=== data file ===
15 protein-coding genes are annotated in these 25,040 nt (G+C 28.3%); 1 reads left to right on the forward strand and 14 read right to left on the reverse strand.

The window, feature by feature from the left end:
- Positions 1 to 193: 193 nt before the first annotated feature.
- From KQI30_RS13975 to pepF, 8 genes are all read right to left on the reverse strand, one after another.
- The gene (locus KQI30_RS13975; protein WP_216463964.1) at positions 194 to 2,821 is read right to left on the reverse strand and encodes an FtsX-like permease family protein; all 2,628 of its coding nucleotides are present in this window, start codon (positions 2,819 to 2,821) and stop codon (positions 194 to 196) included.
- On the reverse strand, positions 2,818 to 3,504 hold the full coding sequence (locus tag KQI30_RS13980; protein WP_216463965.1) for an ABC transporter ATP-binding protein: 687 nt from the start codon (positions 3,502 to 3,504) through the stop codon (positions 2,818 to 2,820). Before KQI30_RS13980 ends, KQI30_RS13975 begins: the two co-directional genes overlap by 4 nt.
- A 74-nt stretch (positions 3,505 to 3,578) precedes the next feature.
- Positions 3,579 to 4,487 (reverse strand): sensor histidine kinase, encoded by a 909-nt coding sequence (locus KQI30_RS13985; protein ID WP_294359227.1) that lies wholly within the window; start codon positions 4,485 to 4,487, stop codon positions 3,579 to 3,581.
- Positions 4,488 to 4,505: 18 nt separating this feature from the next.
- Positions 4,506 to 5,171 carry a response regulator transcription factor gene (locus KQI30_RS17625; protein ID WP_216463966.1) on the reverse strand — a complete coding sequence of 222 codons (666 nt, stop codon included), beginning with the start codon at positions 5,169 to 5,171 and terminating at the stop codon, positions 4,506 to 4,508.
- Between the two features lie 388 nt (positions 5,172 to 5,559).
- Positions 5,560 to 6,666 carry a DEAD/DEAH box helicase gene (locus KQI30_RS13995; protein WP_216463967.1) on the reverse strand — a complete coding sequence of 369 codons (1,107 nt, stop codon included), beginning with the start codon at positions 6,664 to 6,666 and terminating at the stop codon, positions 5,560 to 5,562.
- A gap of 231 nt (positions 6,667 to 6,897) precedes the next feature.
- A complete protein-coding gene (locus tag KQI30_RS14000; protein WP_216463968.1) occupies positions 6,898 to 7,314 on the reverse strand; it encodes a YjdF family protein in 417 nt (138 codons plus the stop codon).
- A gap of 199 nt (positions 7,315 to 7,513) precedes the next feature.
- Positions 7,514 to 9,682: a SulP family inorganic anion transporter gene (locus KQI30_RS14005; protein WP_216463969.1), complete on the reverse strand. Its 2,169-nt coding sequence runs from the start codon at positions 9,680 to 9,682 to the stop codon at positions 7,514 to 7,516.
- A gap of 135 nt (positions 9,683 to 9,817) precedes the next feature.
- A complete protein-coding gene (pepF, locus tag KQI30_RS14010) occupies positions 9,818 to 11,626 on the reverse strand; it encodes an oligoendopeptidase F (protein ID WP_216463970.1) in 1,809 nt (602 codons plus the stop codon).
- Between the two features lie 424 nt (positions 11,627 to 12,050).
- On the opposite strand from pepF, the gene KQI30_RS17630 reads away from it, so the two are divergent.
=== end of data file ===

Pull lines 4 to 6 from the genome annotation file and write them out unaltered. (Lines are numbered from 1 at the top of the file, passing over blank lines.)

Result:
- From KQI30_RS13975 to pepF, 8 genes are all read right to left on the reverse strand, one after another.
- The gene (locus KQI30_RS13975; protein WP_216463964.1) at positions 194 to 2,821 is read right to left on the reverse strand and encodes an FtsX-like permease family protein; all 2,628 of its coding nucleotides are present in this window, start codon (positions 2,819 to 2,821) and stop codon (positions 194 to 196) included.
- On the reverse strand, positions 2,818 to 3,504 hold the full coding sequence (locus tag KQI30_RS13980; protein WP_216463965.1) for an ABC transporter ATP-binding protein: 687 nt from the start codon (positions 3,502 to 3,504) through the stop codon (positions 2,818 to 2,820). Before KQI30_RS13980 ends, KQI30_RS13975 begins: the two co-directional genes overlap by 4 nt.